AREN’T MOST STATES MOVING IN THE OPPOSITE DIRECTION, TO RESTRICT ABORTION?
Yes! More and more states are enacting sensible limitations on abortion. Thirty-eight states now require parental involvement in a minor’s abortion decision, 33 states follow the lead of the federal government and prohibit most taxpayer funding of abortion, and 35 states have specific informed consent laws for pregnant women seeking abortion. States are now moving to require ultrasounds prior to abortion and to prohibit abortion in later stages of pregnancy.
And it is precisely because states are increasingly limiting abortion – and courts are allowing them to do so – that abortion lobbyists in New York State wish to embed an unlimited right to abortion in state law. They want to go back to the most unfettered, unrestricted abortion policy in the world (Roe v Wade) rather than accept the new realities of medicine and law. In the 40+ years since the Roe decision of 1973, ultrasound technology has opened up a virtual window on the womb, advances in neonatology have changed our understanding of “viability,” and in utero surgery has become commonplace. Subsequent court decisions (such as Webster v Reproductive Health Services in 1989 and Casey v Planned Parenthood in 1992) have empowered states to place reasonable regulations and restrictions on abortion for the benefit of both moms and their unborn children.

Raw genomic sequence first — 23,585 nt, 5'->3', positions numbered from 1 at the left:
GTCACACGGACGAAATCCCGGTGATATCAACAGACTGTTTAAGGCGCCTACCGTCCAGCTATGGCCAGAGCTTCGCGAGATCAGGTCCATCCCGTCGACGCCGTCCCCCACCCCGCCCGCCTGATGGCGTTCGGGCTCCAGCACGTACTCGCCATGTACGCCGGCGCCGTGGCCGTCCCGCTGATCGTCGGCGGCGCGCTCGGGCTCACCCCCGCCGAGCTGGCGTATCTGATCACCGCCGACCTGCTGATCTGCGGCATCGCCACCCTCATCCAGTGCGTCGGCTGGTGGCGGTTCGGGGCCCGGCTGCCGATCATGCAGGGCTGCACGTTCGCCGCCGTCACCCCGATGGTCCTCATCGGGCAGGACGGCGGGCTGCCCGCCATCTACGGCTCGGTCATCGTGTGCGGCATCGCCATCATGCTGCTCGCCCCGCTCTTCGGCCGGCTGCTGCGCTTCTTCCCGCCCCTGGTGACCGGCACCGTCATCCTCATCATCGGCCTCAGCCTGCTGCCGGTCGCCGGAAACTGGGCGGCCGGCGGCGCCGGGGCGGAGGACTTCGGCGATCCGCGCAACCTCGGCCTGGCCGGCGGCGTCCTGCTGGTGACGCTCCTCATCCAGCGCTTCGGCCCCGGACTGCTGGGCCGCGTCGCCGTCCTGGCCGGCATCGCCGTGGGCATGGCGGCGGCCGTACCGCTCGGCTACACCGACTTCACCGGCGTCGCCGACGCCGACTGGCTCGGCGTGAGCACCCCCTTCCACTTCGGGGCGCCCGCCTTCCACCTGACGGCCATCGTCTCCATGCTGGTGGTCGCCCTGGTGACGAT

WHAT DO THE POLLS SAY ABOUT ATTITUDES REGARDING ABORTION?
Public opinion polls reveal that Americans remain conflicted about abortion, but the vast majority (80% according to Gallup and other polls) oppose late-term abortion and believe it should be prohibited by law. New Yorkers, like the rest of the country, oppose unlimited abortion through nine months of pregnancy and support significant restrictions on abortion (McLaughlin and Associates, 2013).